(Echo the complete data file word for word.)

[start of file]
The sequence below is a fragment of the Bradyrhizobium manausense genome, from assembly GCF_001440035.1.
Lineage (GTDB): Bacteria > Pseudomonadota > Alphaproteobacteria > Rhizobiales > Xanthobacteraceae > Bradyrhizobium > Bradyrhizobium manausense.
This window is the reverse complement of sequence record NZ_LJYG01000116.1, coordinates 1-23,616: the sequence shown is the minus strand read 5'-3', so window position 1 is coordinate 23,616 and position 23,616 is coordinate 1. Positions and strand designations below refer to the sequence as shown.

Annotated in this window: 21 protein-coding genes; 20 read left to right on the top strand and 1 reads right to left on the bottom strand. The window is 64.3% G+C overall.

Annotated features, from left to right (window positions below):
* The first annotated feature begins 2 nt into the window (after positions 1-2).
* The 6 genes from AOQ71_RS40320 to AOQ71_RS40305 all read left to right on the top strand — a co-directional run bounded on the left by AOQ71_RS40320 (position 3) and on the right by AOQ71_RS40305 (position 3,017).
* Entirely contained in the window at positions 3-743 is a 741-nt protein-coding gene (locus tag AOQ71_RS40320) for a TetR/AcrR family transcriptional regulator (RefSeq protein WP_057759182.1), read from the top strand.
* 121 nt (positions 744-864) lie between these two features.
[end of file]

The sequence below is a fragment of the Bradyrhizobium manausense genome, from assembly GCF_001440035.1.
Lineage (GTDB): Bacteria > Pseudomonadota > Alphaproteobacteria > Rhizobiales > Xanthobacteraceae > Bradyrhizobium > Bradyrhizobium manausense.
This window is the reverse complement of sequence record NZ_LJYG01000116.1, coordinates 1-23,616: the sequence shown is the minus strand read 5'-3', so window position 1 is coordinate 23,616 and position 23,616 is coordinate 1. Positions and strand designations below refer to the sequence as shown.

Annotated in this window: 21 protein-coding genes; 20 read left to right on the top strand and 1 reads right to left on the bottom strand. The window is 64.3% G+C overall.

Annotated features, from left to right (window positions below):
* The first annotated feature begins 2 nt into the window (after positions 1-2).
* The 6 genes from AOQ71_RS40320 to AOQ71_RS40305 all read left to right on the top strand — a co-directional run bounded on the left by AOQ71_RS40320 (position 3) and on the right by AOQ71_RS40305 (position 3,017).
* Entirely contained in the window at positions 3-743 is a 741-nt protein-coding gene (locus tag AOQ71_RS40320) for a TetR/AcrR family transcriptional regulator (RefSeq protein WP_057759182.1), read from the top strand.
* 121 nt (positions 744-864) lie between these two features.